|For the second straight year, Santa Claus, Scott Dutra and his daughters Gabriella (left), 16, and Miranda, 17, spent their Christmas morning at the NOAH Shelter.
Of all the holidays, Christmas may be the most joyous. But it can also be one of the saddest, particularly for those without a home.
That may explain why Greg Bar has spent the past two at the NOAH Shelter, giving a little joy for those who need it most.
Instead of his usual position as facility director at the shelter, Bar assumed another title on this day – entertainer, playing the guitar and singing a medley of holiday songs joined by a handful of volunteers that included Santa Claus, Scott Dutra and his children Gabriella, 16, and Miranda, 17, of Centerville, Rachel Todoroff of Hyannis, Michele Colley of Centerville and Paloma and Dave McLardy of Hyannis.
He started with “Go Tell it on the Mountain” and over the next 30 minutes was joined by those in the shelter – some singing, some dancing, some clapping – before ending with “Angels We’ve Heard on High.”
And then, Bar addressed those he sees on a daily basis, letting them know they would be receiving gifts which included an assortment of toiletries and clothes, as well as $100 each from an anonymous donor. “I want to say that this is an expression of our acknowledgement that you are trying,” Bar told them.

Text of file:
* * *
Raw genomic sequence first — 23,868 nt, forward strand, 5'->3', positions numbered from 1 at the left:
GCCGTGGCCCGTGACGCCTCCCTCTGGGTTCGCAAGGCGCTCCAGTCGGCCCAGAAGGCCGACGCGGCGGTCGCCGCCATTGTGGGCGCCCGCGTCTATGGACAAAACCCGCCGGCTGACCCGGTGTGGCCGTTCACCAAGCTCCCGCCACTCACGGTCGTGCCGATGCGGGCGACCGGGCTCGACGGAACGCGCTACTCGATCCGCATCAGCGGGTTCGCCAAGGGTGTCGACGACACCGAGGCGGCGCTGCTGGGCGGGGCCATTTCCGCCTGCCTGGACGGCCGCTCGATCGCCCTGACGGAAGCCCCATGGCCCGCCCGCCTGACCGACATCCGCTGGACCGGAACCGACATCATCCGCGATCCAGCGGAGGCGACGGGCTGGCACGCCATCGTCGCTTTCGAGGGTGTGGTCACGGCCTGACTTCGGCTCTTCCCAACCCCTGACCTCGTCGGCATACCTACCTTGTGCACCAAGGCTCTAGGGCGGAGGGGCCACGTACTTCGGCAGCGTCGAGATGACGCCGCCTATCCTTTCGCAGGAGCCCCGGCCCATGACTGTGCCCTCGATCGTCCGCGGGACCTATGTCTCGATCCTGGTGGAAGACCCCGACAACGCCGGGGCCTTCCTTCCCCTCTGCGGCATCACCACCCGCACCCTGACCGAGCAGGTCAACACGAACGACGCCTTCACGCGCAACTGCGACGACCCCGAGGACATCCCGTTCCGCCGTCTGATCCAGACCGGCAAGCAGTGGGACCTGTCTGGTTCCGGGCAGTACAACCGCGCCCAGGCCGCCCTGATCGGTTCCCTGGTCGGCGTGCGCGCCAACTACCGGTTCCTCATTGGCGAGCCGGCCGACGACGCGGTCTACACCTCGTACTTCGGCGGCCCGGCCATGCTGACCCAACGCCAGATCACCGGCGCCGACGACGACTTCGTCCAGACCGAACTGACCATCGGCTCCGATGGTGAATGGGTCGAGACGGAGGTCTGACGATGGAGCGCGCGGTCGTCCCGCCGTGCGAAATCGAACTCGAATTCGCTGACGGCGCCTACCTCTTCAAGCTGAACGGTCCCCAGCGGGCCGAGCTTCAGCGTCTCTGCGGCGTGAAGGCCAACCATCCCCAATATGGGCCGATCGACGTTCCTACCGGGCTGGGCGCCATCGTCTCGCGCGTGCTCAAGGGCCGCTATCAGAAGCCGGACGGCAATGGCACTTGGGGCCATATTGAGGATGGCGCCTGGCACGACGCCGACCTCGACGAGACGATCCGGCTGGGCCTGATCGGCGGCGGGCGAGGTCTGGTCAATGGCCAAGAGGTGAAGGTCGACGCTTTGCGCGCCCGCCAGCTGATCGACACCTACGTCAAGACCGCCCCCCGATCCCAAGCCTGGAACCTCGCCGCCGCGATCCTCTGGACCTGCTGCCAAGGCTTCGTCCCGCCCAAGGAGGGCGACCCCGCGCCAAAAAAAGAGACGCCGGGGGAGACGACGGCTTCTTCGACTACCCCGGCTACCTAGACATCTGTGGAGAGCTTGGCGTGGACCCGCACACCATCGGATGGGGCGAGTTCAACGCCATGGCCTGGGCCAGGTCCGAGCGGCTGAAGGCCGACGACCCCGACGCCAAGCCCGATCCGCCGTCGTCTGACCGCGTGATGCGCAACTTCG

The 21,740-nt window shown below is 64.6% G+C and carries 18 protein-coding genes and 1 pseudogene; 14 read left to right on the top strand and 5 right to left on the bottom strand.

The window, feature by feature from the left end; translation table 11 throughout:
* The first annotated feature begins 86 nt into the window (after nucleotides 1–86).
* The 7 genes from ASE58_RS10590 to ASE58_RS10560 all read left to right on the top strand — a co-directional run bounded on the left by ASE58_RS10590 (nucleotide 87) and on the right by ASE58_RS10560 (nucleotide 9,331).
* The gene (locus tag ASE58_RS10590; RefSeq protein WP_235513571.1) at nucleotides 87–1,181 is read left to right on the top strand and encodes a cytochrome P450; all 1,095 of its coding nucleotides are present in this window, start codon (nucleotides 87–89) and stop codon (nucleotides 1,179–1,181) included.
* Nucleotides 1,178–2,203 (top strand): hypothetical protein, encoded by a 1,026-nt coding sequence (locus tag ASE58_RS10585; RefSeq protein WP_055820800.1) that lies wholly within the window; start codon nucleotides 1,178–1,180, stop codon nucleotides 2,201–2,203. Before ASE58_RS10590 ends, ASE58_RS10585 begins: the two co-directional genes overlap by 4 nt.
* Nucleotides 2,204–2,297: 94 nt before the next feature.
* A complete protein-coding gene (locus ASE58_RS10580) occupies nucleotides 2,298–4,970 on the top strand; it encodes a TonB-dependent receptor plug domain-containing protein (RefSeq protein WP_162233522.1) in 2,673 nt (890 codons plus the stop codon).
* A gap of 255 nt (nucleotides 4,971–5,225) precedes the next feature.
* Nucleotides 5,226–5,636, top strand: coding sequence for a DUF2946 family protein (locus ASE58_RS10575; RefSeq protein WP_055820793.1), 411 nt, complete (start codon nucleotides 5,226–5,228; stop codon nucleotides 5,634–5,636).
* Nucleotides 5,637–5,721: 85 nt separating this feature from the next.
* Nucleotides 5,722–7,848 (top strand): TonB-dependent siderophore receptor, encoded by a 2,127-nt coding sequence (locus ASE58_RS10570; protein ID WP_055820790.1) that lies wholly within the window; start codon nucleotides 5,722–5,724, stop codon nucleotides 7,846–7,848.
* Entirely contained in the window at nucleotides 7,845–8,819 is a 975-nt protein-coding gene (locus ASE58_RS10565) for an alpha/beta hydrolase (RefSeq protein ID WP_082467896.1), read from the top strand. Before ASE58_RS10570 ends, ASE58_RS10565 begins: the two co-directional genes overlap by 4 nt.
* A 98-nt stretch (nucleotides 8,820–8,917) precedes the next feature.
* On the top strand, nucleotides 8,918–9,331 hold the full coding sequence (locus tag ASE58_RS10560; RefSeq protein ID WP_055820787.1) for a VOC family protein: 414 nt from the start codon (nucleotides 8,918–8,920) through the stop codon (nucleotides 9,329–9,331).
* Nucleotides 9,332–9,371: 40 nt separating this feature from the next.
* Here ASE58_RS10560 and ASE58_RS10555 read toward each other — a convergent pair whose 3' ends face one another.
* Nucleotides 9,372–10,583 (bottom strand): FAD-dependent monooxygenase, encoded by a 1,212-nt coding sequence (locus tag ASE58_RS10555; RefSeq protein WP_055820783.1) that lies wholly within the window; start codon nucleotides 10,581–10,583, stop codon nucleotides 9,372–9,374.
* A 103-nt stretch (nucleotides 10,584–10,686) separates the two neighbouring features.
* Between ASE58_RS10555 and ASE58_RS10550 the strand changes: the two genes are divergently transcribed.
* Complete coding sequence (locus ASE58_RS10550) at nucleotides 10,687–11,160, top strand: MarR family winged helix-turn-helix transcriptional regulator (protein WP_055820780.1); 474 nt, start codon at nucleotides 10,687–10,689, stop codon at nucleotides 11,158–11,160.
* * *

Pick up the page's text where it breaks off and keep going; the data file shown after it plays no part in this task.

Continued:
He was speaking to those like Jeananne, 55, who has been without a home since last summer. “It is embarrassing because people treat you different when you’re homeless,” she said, before adding that, “My faith always brings me through when I feel like I should just give up.”
That is something she refuses to do; her dream is to one day open her own catering business. “I’ve got a lot of ideas and am a really good cook,” she said, perhaps receiving a little boost of confidence on this Christmas day from the kindness of complete strangers like the Dutras and the McLardys.
“You are humbled knowing there are people out there that are less fortunate than you,” said Scott, who has participated in the annual event the past two years. “And it’s nice to be able to give back to the community and show them a little love during the holiday season.”
As Bar put it, the act of charity is what those at the NOAH Shelter need, not only at this time of year, but at this point in their lives. “This gives them a little light in the midst of the darkness,” Bar said.